Can’t Hit What You Can’t See
Increasing anatomic precision in radiation therapy requires a strong knowledge of cross-sectional imaging anatomy.
Image-guided radiotherapy is the newest treatment modality radiation oncologists have to improve survival and limit toxicity for patients with a variety of malignancies. Advanced imaging techniques, like PET and MRI scans, help to even more accurately delineate tumor extent than CT simulation mapping of radiotherapy fields alone. Such precision allows contemporary radiation oncologists to escalate radiation dose delivered to tumors, thus increasing the probability of cure rates. At the same time, that radiation can be delivered within smaller anatomic margins, thereby sparing normal tissue and ultimately limiting toxicity.
I searched Pub Med recently and found over 4,200 unique references to image-guided radiotherapy, with the numbers of citations increasing from 2012 to the present.
Greater risk to normal tissues can be seen as radiotherapy dose is increased. Therefore, accurate identification and contouring of organs at risk is imperative to achieve a positive therapeutic window. Increasing radiotherapy dose, however, is not a guarantee for improved outcomes. Radiation Therapy Oncology Group (RTOG) trial 0617 compared standard chemoradiotherapy using a dose of 60 Gy to a dose of 74 Gy with similar chemotherapy in patients with non-small cell lung cancer. Overall survival was not improved with high-dose radiotherapy. In fact, a decrement in survival was seen in patients who have greater radiation dose to the heart. In addition, greater toxicity was seen in patients treated with the higher radiotherapy dose. These patients presented with increased esophagitis and lower quality-of-life scores.
Accurate identification has become increasingly important as radiotherapy doses have been escalated and treatment techniques changed. Gondi et al reported 24 percent of patients with brain metastases enrolled on the RTOG 0933 trial of hippocampal avoidance during whole brain radiotherapy had unacceptable deviations after an initial review of contouring of the hippocampus prior to starting any trial treatment. In addition, 23 percent unacceptable deviations were found in patient scans reviewed after treatment.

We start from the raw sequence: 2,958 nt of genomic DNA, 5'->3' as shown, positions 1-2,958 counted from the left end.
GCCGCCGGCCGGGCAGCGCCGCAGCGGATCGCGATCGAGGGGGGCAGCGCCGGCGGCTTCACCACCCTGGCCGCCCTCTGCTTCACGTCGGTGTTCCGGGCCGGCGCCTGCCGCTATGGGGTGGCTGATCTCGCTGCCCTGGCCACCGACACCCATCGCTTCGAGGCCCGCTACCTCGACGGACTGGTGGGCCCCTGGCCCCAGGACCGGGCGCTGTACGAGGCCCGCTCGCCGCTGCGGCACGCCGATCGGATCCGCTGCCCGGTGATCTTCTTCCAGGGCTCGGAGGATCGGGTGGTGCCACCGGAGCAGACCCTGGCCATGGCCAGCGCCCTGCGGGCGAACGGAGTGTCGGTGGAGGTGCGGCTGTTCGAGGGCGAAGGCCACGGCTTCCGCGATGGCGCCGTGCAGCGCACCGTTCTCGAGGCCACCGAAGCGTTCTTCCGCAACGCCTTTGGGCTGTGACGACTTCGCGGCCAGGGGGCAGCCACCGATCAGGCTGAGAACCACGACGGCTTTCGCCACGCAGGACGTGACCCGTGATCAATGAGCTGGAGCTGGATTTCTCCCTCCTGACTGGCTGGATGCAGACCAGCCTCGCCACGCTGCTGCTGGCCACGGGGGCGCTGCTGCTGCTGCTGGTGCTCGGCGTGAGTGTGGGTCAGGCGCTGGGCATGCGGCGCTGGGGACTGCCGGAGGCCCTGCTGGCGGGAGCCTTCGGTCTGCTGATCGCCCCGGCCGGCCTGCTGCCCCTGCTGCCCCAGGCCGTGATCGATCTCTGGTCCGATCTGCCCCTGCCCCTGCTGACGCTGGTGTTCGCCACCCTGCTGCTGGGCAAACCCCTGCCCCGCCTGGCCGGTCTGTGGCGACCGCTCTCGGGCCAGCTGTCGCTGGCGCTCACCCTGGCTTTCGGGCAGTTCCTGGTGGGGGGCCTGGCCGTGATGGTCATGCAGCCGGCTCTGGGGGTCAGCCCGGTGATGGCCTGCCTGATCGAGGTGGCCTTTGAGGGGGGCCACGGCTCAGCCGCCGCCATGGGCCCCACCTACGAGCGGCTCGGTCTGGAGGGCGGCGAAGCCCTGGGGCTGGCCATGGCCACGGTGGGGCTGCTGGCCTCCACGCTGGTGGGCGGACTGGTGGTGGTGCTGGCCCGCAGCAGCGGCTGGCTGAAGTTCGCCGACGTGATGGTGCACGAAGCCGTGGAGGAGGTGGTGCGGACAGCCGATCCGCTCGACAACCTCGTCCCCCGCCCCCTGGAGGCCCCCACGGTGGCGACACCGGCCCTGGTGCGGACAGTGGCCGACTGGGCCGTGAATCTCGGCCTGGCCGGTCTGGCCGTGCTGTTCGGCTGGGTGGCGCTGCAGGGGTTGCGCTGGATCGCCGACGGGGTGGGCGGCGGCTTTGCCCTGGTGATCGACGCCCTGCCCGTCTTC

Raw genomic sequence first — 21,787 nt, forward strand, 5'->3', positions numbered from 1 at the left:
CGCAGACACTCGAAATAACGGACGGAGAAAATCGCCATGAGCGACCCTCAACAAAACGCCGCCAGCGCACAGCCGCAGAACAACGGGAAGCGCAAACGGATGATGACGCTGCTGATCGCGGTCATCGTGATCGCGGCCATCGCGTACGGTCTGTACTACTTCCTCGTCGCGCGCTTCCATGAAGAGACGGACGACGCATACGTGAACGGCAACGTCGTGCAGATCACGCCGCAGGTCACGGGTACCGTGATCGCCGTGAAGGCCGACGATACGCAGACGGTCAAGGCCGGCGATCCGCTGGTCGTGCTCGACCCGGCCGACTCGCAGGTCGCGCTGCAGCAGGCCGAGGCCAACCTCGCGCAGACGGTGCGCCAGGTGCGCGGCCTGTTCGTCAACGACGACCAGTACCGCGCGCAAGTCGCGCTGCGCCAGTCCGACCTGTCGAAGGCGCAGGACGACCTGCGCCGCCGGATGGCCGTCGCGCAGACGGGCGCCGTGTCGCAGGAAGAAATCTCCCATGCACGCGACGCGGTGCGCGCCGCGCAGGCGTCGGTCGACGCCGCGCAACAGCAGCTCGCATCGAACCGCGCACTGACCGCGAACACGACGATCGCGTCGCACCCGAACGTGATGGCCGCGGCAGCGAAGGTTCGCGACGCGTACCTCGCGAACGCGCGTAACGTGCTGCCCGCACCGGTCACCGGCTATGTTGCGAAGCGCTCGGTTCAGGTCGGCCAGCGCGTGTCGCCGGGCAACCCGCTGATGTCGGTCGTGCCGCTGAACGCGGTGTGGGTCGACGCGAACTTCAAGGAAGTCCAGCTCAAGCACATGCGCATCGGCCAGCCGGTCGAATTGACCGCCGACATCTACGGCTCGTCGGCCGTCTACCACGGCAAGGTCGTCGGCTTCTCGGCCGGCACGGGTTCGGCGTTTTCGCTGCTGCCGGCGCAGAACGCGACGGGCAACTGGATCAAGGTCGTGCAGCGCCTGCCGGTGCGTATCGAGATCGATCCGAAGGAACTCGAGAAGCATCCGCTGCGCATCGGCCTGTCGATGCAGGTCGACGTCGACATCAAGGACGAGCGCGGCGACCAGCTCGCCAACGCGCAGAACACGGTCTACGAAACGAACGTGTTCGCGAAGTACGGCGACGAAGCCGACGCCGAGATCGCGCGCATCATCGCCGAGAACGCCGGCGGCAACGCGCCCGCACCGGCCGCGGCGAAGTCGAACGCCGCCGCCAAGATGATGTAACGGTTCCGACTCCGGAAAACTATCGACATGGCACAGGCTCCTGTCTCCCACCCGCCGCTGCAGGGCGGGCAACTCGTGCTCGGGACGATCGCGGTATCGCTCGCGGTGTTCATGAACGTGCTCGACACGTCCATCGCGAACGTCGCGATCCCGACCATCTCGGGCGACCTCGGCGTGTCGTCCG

The symbiotic relationship between therapy and imaging, however, is not new. Early in the 20th century, general radiologists not only interpreted images but also delivered treatment, first with ortho and kilovoltage machines and then cobalt-60 units. The first therapeutic radiology certificate was offered by the American Board of Radiology in 1934, and the last general radiology certificate was offered in 1982. The field of therapeutic radiology became radiation oncology in 1987.
Therefore, should radiation oncology residents spend mandatory time in radiology rotations learning normal radiographic anatomy? Identification of normal anatomy is already included in part 1 of the radiation oncology written board exam. Most training programs have moved away from formal radiology rotations to incorporating radiology training during case conferences. The ACGME states, however, "The program must educate resident physicians in adult and pediatric medical oncology, oncologic pathology, and diagnostic imaging in a way that is applicable to the practice of radiation oncology."
Accurate identification of normal anatomy will be even more critical for radiation oncology trainees as new treatment techniques are developed, especially MRI-guided linear accelerators, where MRI scanners on linear accelerators allow MRI imaging during the course of a radiotherapy treatment. A return to formal training in diagnostic imaging may be a way of ensuring radiation oncologists can confidently identify tumor and normal tissue so they see what they are trying to hit.